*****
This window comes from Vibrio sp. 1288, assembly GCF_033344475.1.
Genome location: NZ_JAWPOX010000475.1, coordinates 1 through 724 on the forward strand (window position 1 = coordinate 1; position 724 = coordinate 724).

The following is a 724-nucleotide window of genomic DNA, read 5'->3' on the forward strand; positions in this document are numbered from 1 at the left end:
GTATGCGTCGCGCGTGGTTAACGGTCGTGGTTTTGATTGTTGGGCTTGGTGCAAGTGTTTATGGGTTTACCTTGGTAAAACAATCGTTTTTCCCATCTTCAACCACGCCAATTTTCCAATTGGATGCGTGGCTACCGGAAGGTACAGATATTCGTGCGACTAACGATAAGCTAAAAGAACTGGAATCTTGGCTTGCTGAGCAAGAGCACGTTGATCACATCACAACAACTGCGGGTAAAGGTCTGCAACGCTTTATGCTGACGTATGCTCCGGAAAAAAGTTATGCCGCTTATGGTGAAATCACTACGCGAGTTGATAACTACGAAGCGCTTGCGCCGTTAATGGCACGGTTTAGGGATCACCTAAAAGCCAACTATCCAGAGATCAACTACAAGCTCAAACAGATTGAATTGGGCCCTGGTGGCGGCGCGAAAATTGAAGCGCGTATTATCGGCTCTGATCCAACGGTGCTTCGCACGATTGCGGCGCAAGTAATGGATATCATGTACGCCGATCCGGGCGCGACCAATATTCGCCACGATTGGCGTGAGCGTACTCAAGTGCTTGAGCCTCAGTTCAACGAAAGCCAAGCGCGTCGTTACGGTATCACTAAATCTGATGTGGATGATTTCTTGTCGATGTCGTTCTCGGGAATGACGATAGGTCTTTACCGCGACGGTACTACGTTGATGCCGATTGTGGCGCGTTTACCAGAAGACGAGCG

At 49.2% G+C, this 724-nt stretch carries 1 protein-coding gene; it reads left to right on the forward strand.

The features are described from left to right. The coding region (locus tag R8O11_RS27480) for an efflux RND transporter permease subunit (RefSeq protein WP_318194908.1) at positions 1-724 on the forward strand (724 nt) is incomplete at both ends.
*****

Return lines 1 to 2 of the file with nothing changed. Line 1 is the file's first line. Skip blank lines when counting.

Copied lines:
This window comes from Vibrio sp. 1288, assembly GCF_033344475.1.
Genome location: NZ_JAWPOX010000475.1, coordinates 1 through 724 on the forward strand (window position 1 = coordinate 1; position 724 = coordinate 724).